Psychologists and psychiatrists have defined the outburst of mystical ectasy and identification with our ancient city as a known phenomenon that sometimes even requires hospitalization or sedation of the person affected. It has a distant echo in the sense of awe that occasionally envelops visitors to Florence, but no other place on earth arouses so much and such intense emotional, religious and historic attachment as Jerusalem.
Throughout recorded history Jerusalem has been the subject of longing and reverence, first by the exiled Hebrews, then by the defeated Crusaders, and eventually by the entire Christian world. The Muslims also claim a stake in what they claim is their third holiest site. Jewish prayers repeatedly cite the sanctity of Jerusalem, the requiem mass of the Catholic faith mentions Jerusalem, the prayers of the Protestant religion refer to Jerusalem, musicians from Jesualdo to contemporary composers have written music extolling its beauty and bewailing its loss, and even the painters of the Renaissance tried to depict it (but actually painted Tuscan landscapes).
I have lived in or just outside Jerusalem for the best part of my life, namely, the last fifty years, and have seen it grow from a dusty backwater to a vibrant metropolis, incorporating religions, nationalities and ethnicities in a glorious and colourful mix. There is no denying that it has a magical beauty, whether because of its location amidst the Jerusalem hills, its limestone buildings that glow in the setting sun or its benign climate – not as hot and humid as Tel-Aviv in summer though somewhat colder in winter. But even in winter Jerusalem has a haunting beauty of its own, and the crisp days of cool sun are a true delight.
I still have a vivid memory of how, during the Six Day War of 1967, I heard shells falling and exploding around me, automatic fire not far from my home and planes roaring overhead. For a few days we did not know how it would all end, but luckily for me and mine, it ended well, when the barriers between the two halves of Jerusalem came tumbling down and the free flow of people and goods in both directions was the surprising outcome. The euphoria of those weeks and months exploded in the excitement of discovering a whole new world of sights, sounds, flavours and humanity on our very doorstep.
In recent years, however, Jerusalem Day, the day that commemorates that event has been hijacked by certain elements. It has become a festival in its own right, with prayers and ceremonies that leave much of the Jewish population unmoved and even hostile. Thus, the restrained pleasure in being able to stroll from one part of the city to the other that was once in evidence is no more, or at least not on that day. For the segment of the population that marks the unification of the city with prayers and ceremonies this also means doing everything in its power to show everyone who’s the boss now, to proclaim Israel’s predominance over every stone and piece of rubble where Palestinians live and to brandish flags and rub their noses into the new state of affairs.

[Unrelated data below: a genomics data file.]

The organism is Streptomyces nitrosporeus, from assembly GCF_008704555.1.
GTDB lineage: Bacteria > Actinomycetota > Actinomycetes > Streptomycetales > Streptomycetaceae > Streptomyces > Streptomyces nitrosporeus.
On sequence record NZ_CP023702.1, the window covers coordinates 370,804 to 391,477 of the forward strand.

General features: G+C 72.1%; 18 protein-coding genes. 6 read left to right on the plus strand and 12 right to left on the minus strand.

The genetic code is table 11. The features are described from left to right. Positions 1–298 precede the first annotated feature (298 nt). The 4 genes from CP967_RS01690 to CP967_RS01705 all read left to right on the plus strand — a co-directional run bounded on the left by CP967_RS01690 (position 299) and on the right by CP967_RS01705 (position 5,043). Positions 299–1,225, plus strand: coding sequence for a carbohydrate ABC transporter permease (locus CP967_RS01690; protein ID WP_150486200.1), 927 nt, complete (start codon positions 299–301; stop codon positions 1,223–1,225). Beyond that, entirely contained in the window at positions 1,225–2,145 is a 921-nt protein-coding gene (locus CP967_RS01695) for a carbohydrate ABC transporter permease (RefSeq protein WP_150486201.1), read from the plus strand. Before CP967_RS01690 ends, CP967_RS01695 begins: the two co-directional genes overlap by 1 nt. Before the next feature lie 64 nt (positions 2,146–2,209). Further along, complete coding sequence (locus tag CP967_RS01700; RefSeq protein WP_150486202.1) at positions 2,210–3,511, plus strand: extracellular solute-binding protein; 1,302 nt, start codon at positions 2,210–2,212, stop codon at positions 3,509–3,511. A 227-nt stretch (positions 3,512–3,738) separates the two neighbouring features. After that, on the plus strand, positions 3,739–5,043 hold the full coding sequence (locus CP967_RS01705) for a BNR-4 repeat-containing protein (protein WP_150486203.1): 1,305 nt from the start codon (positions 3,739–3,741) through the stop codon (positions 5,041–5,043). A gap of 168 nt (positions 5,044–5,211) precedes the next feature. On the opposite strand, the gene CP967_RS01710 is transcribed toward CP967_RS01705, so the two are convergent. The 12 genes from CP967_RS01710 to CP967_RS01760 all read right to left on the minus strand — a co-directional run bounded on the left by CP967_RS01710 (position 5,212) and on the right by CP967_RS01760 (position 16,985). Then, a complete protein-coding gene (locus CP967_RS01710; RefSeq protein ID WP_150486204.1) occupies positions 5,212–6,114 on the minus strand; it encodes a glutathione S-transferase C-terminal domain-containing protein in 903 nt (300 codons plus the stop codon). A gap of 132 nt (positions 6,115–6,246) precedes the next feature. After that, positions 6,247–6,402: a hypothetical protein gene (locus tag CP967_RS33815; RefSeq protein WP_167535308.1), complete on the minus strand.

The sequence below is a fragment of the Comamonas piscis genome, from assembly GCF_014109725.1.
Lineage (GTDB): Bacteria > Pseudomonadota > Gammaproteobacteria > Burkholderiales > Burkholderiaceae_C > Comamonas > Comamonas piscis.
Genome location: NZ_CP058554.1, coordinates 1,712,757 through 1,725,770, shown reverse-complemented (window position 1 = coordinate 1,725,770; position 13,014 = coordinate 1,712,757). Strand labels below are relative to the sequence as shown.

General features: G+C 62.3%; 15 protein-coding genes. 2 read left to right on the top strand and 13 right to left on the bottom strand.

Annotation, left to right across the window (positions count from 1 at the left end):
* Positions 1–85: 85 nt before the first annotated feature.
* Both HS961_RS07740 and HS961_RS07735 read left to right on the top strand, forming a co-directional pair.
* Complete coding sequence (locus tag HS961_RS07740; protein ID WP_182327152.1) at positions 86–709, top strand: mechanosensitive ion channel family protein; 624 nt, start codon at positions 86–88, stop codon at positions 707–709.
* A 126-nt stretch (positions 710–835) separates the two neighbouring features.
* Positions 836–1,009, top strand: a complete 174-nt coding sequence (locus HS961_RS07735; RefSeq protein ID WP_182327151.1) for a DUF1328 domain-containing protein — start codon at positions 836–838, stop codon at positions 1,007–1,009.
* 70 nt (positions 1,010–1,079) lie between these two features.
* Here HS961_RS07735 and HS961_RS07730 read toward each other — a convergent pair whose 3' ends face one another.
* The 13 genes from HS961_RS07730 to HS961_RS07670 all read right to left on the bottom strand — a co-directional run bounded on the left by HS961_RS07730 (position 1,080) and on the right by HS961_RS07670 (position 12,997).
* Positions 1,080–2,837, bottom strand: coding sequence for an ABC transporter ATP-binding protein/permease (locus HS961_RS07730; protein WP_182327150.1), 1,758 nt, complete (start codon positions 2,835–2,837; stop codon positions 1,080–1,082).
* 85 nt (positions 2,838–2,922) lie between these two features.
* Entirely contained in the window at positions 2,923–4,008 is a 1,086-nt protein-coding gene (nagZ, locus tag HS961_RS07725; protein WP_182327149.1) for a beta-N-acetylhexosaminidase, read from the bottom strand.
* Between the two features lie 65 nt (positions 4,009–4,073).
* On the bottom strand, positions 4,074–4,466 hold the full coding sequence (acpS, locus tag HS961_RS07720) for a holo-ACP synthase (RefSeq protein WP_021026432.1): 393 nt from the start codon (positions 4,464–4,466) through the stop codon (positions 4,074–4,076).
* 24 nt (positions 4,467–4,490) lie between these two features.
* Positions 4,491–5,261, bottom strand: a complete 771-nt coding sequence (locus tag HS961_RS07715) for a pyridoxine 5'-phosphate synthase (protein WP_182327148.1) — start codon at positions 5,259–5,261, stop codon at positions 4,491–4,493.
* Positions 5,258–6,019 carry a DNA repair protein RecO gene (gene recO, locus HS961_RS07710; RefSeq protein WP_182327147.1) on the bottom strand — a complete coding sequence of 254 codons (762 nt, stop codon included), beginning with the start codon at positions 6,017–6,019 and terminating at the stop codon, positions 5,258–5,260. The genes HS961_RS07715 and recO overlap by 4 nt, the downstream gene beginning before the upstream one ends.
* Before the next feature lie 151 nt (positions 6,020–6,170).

How did it happen that what was once a place where it was a pleasure to live, where different cultures and civilizations, both old and new, could live side by side, tolerating one another’s religion and beliefs, respecting one another’s traditions, has become a place of enmity and hostility, with security a paramount consideration requiring almost unending resources and manpower? Would matters have been otherwise had the Jewish population of Jerusalem displayed greater consideration for the feelings of the other side? That is one of the great imponderables of our time. What is certain, however, is that demonstrating our sovereignty in a vociferous and provocative way hasn’t helped to foster cooperation and coexistence.
Throughout the ages innumerable victims have been slain in the battles to obtain control of Jerusalem, and that, perhaps, is what lies behind the current need to proclaim that it is now in Israeli hands. But perhaps that is what the Jerusalem Syndrome is all about. What is certain is that there can never be peace and harmony as long as one side aspires to grind the other one into the dust.